The Fundamental Theorem of the Calculus of Finite Differences

The Fundamental Theorem of the Calculus of Finite Differences

Recall from The Antidifference Operator that $F$ is said to be an antidifference of the real-valued function $f$ is $\Delta F = f$, or in using the antidifference operator $\Delta^{-1}$ we write $F = \Delta^{-1} f$.

We will now look at yet another theorem on antidifferences that is analogous to the Fundamental Theorem of Calculus.

 Theorem 1 (The Fundamental Theorem of the Calculus of Finite Differences): Let $f$ be a real-valued function and let $a$ and $b$ be integers such that $a \leq b$. If $F = \Delta^{-1} f$ then $\sum_{n=a}^{b} f(n) = F(b + 1) - F(a)$.
• Proof: Let $f$ be a real-valued function and let $a, b \in \mathbb{Z}$ where $a \leq b$.
• Since $F = \Delta^{-1} f$ we have that $\Delta F = f$, i.e., $\Delta F(x) = F(x + 1) - F(x) = f(x)$ and so:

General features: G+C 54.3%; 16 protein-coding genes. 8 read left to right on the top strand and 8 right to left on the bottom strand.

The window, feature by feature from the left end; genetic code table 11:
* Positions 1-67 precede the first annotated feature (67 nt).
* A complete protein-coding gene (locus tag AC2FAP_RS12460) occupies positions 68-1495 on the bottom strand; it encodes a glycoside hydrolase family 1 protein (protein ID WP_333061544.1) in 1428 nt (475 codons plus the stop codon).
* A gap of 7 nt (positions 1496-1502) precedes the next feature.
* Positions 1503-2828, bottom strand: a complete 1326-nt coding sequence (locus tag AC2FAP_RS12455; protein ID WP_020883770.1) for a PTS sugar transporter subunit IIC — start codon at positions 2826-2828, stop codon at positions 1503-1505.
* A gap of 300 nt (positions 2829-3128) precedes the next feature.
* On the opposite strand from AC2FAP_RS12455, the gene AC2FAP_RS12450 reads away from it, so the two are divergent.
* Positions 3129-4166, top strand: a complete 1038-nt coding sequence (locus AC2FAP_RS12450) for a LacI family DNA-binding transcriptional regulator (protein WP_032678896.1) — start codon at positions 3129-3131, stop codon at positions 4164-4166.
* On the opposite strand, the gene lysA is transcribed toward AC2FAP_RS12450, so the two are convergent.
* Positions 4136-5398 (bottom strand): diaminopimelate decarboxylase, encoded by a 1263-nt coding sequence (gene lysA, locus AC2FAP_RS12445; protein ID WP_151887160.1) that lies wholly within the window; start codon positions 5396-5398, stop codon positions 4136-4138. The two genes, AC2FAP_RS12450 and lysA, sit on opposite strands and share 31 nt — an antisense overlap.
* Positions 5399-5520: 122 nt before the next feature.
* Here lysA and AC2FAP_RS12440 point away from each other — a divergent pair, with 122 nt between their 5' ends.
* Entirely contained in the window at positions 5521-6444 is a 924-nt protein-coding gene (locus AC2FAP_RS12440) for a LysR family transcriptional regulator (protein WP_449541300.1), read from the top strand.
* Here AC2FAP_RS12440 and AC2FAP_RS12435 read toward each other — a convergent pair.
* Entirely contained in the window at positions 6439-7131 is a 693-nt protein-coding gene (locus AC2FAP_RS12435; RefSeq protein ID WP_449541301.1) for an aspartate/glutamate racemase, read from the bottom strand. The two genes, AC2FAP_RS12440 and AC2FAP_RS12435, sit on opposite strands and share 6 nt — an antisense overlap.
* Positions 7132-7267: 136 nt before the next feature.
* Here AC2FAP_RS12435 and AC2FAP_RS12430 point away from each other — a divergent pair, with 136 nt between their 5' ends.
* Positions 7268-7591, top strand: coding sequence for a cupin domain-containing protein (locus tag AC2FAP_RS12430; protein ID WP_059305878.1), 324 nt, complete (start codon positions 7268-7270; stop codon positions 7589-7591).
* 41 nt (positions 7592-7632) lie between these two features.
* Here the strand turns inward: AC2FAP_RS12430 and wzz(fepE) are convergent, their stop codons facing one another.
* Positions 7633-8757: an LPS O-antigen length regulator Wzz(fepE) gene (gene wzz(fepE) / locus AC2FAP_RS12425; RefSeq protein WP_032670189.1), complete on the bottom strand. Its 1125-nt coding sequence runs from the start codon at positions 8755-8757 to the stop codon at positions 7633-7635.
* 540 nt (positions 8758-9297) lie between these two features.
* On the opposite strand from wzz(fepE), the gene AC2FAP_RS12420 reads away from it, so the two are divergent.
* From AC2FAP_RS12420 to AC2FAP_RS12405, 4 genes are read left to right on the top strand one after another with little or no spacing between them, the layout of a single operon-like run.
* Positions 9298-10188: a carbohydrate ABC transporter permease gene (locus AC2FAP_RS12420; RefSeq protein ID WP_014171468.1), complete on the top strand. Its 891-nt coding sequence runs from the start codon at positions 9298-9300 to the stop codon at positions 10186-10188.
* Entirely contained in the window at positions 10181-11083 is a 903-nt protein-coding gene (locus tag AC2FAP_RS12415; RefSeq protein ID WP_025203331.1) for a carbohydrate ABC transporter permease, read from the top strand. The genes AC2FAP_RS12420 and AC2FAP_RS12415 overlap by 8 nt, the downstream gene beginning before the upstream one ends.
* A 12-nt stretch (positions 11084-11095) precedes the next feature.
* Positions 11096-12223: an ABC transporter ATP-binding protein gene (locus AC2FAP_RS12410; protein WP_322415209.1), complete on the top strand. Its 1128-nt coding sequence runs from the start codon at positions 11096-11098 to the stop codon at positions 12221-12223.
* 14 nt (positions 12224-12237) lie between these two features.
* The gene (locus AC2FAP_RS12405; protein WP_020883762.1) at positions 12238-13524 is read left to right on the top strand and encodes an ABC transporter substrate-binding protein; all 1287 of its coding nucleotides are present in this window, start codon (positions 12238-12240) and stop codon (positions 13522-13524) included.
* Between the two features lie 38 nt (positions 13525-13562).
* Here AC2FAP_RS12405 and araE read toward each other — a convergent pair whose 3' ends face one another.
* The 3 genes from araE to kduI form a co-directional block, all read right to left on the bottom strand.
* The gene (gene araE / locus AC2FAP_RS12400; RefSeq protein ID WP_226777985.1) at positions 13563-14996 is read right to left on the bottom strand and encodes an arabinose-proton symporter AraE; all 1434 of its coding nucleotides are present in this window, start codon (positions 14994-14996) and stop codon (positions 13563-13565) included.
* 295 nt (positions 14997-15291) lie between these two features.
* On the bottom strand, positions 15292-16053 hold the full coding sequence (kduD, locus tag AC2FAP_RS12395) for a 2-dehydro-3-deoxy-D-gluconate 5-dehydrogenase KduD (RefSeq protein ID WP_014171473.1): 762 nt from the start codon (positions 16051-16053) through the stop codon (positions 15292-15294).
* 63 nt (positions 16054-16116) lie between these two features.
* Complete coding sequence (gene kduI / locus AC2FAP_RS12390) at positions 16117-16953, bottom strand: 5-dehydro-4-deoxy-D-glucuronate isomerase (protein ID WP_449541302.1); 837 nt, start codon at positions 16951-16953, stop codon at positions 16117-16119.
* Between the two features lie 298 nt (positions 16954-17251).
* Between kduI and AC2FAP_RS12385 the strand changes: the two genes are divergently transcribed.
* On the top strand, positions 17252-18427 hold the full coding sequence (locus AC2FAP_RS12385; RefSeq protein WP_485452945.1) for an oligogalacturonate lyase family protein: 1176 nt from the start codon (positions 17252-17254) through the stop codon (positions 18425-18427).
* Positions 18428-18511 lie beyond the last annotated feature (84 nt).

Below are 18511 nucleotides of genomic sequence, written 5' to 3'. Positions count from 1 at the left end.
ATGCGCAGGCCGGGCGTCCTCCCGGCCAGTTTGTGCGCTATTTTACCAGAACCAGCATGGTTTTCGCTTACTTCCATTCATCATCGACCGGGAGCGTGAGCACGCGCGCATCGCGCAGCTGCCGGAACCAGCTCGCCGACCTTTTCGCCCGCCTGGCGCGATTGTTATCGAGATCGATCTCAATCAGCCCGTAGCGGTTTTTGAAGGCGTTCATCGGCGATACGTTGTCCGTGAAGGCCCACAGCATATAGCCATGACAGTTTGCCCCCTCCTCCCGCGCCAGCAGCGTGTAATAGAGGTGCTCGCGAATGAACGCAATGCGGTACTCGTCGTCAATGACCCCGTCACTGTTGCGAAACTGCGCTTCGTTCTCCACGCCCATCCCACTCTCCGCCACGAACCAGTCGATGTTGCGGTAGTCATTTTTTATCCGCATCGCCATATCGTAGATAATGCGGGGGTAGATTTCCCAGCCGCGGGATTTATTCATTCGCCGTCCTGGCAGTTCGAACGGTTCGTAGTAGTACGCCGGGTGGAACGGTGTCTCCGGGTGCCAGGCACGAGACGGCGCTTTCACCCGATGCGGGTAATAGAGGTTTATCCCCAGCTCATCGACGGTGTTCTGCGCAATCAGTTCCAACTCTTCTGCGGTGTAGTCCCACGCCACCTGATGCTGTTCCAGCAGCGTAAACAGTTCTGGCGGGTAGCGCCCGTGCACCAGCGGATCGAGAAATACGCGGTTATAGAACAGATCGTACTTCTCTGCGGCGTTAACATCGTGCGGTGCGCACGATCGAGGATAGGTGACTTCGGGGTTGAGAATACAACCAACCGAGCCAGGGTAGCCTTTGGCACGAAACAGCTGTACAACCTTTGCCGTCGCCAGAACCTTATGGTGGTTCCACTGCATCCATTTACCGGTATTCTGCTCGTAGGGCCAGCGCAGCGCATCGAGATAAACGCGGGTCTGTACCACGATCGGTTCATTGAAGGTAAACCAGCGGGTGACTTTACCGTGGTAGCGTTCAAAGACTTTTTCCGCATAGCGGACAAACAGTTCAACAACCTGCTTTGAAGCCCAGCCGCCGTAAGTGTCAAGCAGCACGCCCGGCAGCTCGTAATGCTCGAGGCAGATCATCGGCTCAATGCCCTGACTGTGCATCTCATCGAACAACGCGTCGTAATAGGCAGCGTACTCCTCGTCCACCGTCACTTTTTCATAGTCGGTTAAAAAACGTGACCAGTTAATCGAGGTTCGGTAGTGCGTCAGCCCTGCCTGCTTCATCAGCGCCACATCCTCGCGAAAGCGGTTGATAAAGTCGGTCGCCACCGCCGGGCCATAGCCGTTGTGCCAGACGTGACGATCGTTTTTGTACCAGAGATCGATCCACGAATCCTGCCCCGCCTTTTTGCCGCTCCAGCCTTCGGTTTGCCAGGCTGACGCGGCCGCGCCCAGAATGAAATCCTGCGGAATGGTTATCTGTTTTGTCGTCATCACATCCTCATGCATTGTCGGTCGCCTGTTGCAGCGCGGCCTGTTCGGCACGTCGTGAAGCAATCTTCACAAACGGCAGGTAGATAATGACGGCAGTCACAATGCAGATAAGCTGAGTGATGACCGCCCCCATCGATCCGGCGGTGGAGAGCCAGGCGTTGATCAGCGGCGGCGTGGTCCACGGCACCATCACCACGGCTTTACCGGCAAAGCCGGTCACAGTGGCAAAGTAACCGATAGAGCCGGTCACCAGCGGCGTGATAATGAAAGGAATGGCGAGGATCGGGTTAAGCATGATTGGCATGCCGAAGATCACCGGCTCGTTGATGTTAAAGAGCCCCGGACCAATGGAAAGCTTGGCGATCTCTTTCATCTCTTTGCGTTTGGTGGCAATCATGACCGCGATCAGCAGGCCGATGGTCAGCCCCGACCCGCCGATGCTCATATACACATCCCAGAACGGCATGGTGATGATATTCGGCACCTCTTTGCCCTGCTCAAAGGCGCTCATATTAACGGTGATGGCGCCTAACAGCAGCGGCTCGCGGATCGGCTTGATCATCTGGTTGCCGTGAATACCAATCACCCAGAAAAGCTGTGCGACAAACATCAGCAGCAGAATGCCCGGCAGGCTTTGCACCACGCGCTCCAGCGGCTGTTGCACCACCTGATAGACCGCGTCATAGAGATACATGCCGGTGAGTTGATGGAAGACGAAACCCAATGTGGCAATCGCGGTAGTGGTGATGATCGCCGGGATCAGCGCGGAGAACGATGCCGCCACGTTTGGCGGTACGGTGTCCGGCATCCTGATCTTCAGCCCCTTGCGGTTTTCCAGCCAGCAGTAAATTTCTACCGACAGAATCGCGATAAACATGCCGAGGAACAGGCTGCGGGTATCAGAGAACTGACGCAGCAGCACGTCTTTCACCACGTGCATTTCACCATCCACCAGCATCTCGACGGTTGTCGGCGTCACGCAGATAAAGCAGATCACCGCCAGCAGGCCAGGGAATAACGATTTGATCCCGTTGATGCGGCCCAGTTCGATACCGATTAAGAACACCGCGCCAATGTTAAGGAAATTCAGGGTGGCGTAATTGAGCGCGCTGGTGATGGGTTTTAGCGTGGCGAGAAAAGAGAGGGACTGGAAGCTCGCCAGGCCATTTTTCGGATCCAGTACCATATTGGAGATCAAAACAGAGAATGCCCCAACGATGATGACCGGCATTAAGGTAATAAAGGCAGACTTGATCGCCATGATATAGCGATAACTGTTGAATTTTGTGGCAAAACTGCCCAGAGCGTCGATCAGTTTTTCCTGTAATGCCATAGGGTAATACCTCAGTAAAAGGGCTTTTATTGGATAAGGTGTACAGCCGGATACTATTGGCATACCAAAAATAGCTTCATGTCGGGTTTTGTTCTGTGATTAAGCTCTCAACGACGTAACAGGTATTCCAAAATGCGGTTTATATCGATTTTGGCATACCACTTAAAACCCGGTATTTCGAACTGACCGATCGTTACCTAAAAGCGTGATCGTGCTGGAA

(1)
\begin{align} \quad \sum_{n=a}^{b} f(n) = \sum_{n=a}^{b} (F(n + 1) - F(n)) \\ \quad \sum_{n=a}^{b} f(n) = \left ( F(a + 1) - F(a) \right ) + \left ( F(a + 2) - F(a + 1) \right ) + ... + \left ( F(b) - F(b - 1) \right ) + \left ( F(b + 1) - F(n) \right ) \\ \quad \sum_{n=a}^{b} f(n) = F(b + 1) - F(a) \quad \blacksquare \end{align}

Let's look at an example of applying the Fundamental Theorem of the Calculus of Finite Differences. Consider the function $f(x) = 2x + 1$. An antidifference of $f$ is the function $F(x) = x^2$. Suppose we want to evaluate the sum $\sum_{n=1}^{6} f(n) = \sum_{n=1}^{6} (2n + 1)$. Then:

(2)
\begin{align} \quad \sum_{n=1}^{6} (2n + 1) = F(6 + 1) - F(1) = F(7) - F(1) = (7)^2 - (1)^2 = 48 \end{align}

We will now look at a simply corollary to the Fundamental Theorem of the Calculus of Finite Differences.

 Corollary 1: For all $n \in \{0, 1, 2, ... \}$, $\displaystyle{\sum_{k=0}^{n} 2^k = 2^{n+1} - 1}$.
• Proof: Consider the function $f(x) = 2^k$. An antidifference of $f$ is $f$ itself, and so by the Fundamental Theorem of the Calculus of Finite Differences we have that:
(3)
\begin{align} \quad \sum_{k=0}^{n} f(k) = f(n+1) - f(0) = 2^{n+1} - 2^0 = 2^{n+1} - 1 \quad \blacksquare \end{align}